Handwriting Evidence | Provided to a Court by a Non-Expert

An interesting read about the use of a 'non-expert' to provide evidence on the authorship of handwriting and signatures.  

In this case, Judge Perry has the right to accept the testimony of a person who has extensive exposure during their business dealings to the handwriting of the person and documents in question.  

Equally so, the defense lawyer has the right to challenge the use of the evidence, however this would need to be done on the right basis. Handwriting can be deceptive, there are many reasons that it may look similar or different to that expected.  Without a true evaluation of these reasons, there can be a danger of wrongful evidence being innocently introduced.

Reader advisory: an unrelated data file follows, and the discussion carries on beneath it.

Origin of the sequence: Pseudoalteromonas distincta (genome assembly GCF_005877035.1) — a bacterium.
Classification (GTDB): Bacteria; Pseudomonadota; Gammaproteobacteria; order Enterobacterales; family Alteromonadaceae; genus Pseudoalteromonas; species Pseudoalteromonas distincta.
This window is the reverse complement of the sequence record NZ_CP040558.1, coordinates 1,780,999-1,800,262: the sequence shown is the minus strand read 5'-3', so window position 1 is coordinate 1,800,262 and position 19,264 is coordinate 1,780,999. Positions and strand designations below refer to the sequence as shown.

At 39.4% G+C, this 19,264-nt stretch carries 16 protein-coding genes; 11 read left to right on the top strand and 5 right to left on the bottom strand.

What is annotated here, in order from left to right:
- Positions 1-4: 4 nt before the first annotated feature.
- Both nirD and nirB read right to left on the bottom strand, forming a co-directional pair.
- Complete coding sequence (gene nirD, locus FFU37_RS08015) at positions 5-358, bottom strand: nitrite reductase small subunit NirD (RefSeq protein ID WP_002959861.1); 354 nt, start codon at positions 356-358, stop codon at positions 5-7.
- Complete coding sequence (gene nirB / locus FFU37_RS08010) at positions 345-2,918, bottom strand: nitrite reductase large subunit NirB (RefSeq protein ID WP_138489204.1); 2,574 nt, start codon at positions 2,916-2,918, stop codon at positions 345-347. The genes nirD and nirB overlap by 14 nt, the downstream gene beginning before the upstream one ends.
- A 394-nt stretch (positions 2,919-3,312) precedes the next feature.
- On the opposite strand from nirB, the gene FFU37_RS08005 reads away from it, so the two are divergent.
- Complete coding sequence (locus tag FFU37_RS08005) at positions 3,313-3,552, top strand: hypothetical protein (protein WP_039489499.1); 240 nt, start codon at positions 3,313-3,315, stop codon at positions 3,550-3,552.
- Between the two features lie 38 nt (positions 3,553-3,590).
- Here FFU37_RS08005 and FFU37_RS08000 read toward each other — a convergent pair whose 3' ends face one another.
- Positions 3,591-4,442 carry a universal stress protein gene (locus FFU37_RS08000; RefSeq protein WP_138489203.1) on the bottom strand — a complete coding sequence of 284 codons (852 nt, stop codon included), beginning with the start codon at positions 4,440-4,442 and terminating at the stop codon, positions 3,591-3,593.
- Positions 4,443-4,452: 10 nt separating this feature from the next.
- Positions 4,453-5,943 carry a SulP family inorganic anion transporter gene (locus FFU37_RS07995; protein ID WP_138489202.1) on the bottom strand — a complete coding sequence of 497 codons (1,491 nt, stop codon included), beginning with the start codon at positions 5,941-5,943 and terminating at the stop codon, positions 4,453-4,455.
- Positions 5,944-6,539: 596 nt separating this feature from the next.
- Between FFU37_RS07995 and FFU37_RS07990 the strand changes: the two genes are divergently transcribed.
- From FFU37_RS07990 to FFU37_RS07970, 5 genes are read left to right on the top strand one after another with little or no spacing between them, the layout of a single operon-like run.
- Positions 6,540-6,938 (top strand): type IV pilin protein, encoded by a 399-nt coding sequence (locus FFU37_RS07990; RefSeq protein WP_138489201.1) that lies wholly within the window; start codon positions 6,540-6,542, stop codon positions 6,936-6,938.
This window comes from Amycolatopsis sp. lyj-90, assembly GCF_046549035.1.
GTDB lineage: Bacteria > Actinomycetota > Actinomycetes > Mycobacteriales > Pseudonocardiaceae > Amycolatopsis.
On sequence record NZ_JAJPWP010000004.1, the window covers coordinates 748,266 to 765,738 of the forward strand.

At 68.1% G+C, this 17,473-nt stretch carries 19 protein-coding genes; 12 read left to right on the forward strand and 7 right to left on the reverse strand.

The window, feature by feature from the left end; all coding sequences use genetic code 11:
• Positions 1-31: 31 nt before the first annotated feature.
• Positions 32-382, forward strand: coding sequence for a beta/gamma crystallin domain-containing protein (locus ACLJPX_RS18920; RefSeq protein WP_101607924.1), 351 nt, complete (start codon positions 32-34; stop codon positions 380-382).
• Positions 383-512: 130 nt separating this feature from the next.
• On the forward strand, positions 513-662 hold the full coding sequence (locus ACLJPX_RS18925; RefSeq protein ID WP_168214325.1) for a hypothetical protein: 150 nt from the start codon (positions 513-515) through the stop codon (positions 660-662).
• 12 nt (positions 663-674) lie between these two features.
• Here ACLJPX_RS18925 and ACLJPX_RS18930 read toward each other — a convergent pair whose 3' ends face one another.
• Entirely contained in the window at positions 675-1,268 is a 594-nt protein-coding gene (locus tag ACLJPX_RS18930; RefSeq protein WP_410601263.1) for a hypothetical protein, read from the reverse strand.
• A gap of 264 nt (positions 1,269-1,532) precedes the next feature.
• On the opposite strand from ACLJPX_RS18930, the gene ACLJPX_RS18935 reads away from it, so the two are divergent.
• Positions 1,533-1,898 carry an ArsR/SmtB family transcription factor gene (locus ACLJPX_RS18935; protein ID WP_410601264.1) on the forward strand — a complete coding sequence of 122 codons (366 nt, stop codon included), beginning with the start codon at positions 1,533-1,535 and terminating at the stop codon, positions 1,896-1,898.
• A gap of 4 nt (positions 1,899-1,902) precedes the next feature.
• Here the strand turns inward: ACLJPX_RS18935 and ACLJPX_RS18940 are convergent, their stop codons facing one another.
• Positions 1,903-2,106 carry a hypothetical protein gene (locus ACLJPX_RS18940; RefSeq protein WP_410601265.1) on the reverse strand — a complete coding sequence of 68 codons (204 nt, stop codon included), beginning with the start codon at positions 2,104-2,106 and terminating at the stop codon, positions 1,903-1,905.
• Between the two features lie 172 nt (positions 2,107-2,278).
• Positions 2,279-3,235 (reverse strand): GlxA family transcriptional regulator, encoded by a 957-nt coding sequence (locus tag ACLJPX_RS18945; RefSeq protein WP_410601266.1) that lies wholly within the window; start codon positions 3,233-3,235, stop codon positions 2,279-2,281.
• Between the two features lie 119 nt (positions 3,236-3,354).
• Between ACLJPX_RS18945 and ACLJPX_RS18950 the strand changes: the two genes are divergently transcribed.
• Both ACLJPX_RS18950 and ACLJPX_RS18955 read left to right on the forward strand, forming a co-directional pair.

I'm sure the Judge was accepting the evidence cautiously.